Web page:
The install script is performing some environment validation. I saw that the script is checking for a version of php that is greater than 5.1.0. This gives me information that will be helpful in setting the scope of what I need to look for in terms of PHP Upgrade issues since I am working with version 7.0.9.

Also, the first error encountered was Call to undefined function mb_substr(). The fix for this was simple. I modified the php.ini file to enable the mbstring extension extension=php_mbstring.dll and then restarted Apache. Now I know that this extension is required for the project.

With the mbstring extension enabled, the install page loaded correctly. I did see an Undefined Index Notice at the top of the screen. I’ll leave that alone for now. It doesn’t necessarily indicate a problem in execution yet.

Using the information on the installation screen, I started a file in the project to document the requirements and some thoughts on potential issues.

After filling out all the installation parameters and submitting the form, I saw the next error Call to undefined function mysqli_connect(). I enabled the mysqli extension and submitted the form again.

There were some ‘Deprecated’ warnings on the screen warning about deprecated constructor names (e.g. PHP4 style constructors). I just made a note of those in the Readme file for now. That issue should be taken care of during the actual code modernization steps. There were also some Notices on the screen, but I’m choosing to ignore those for now.

Along with the PHP warnings, there was an application error on the screen. It seemed to be related to application permissions. It’s like the system tried to keep me logged in as a user after the installation script completed, but it didn’t know what user I was. I navigated back to the home screen and saw a login form. When I logged in with the admin account, I saw what looked like an appropriate screen with menu options. To test it out, I created a Sales Order in the application. During the Sales Order creation, I found that LOCK TABLES permissions is required for the MySQL user on the database. Once I set that, I was able to successfully create a Sales Order.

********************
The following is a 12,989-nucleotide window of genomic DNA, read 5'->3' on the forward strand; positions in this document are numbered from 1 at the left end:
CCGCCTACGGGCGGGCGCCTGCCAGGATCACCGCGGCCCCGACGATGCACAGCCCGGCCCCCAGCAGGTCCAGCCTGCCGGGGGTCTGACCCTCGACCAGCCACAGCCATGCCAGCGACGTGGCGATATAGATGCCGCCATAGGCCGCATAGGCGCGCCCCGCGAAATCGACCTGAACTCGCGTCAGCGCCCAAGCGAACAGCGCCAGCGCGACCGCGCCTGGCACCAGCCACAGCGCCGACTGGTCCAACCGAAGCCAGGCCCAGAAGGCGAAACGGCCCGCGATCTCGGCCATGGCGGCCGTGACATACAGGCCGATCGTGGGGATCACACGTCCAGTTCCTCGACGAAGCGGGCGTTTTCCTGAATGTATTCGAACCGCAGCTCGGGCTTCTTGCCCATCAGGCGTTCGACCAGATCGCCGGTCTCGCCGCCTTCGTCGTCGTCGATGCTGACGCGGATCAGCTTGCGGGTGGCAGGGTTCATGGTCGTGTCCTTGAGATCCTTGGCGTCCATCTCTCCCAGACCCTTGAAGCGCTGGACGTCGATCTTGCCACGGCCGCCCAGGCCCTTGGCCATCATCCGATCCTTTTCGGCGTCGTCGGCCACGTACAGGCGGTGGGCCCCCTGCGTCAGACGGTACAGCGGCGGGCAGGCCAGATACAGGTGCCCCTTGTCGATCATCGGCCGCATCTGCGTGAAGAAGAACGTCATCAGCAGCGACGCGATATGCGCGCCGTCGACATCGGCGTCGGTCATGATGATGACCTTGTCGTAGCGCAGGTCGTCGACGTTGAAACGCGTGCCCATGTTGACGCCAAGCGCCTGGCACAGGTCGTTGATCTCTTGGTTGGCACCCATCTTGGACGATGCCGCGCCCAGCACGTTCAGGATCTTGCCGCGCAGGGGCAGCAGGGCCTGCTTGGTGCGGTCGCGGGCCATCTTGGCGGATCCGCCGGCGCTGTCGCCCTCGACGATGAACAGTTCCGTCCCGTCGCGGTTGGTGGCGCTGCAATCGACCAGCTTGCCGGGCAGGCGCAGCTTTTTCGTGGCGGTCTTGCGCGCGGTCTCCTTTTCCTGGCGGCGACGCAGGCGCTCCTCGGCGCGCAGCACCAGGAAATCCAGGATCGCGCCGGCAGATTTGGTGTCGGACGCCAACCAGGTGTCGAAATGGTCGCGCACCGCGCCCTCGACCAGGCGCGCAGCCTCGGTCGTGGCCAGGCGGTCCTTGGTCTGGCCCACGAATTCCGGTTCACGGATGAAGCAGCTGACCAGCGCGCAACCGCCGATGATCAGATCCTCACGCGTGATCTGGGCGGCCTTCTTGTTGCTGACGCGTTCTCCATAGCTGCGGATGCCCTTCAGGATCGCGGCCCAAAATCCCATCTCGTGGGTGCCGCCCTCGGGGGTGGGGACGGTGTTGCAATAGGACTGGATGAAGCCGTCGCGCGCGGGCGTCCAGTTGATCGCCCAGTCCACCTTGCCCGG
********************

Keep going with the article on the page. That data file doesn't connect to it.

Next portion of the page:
Also, after the installation script completed, I checked the project directory with git status to see what changes were made by the script. The only change was that a config.php file was created and contained the parameters set on the install screen. I also noticed that config.php is explicitly turning off NOTICES in the error_reporting PHP parameter. So, I shouldn’t see those notices mentioned above any more. This might be something I’ll want to change much later in the modernization process. I added the config.php script to the .gitignore file. Configuration files should not be committed to the repository.

That’s it for this post. I now have the system in what seems to be a functioning state. I have created and merged a Pull Request for this step in the GitHub repository. There is not much to it; just some notes in the Readme file and the .gitignore file. My next post will focus on evaluating the current code related to the PHP version upgrade from 5.1.x to 7.0.9. Suggestions, questions, and insights are welcome in the comments section.

Share this on: